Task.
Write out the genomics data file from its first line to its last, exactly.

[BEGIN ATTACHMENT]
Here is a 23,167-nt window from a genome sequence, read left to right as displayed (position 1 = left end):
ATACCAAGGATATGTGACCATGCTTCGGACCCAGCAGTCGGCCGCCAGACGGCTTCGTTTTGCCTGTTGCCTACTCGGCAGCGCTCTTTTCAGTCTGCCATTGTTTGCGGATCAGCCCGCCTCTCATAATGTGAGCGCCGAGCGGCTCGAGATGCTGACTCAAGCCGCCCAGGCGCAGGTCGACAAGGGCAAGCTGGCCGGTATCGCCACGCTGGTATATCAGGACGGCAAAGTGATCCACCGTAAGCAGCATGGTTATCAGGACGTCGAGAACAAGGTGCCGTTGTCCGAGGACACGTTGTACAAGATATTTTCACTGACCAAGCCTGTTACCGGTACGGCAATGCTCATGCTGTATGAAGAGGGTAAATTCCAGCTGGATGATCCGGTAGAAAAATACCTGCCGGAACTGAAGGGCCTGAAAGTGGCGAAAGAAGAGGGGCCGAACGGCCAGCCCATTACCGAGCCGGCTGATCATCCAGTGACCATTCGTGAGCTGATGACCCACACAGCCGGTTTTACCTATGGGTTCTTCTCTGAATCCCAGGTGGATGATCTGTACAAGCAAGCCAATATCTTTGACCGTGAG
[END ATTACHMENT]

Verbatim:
Here is a 23,167-nt window from a genome sequence, read left to right as displayed (position 1 = left end):
ATACCAAGGATATGTGACCATGCTTCGGACCCAGCAGTCGGCCGCCAGACGGCTTCGTTTTGCCTGTTGCCTACTCGGCAGCGCTCTTTTCAGTCTGCCATTGTTTGCGGATCAGCCCGCCTCTCATAATGTGAGCGCCGAGCGGCTCGAGATGCTGACTCAAGCCGCCCAGGCGCAGGTCGACAAGGGCAAGCTGGCCGGTATCGCCACGCTGGTATATCAGGACGGCAAAGTGATCCACCGTAAGCAGCATGGTTATCAGGACGTCGAGAACAAGGTGCCGTTGTCCGAGGACACGTTGTACAAGATATTTTCACTGACCAAGCCTGTTACCGGTACGGCAATGCTCATGCTGTATGAAGAGGGTAAATTCCAGCTGGATGATCCGGTAGAAAAATACCTGCCGGAACTGAAGGGCCTGAAAGTGGCGAAAGAAGAGGGGCCGAACGGCCAGCCCATTACCGAGCCGGCTGATCATCCAGTGACCATTCGTGAGCTGATGACCCACACAGCCGGTTTTACCTATGGGTTCTTCTCTGAATCCCAGGTGGATGATCTGTACAAGCAAGCCAATATCTTTGACCGTGAG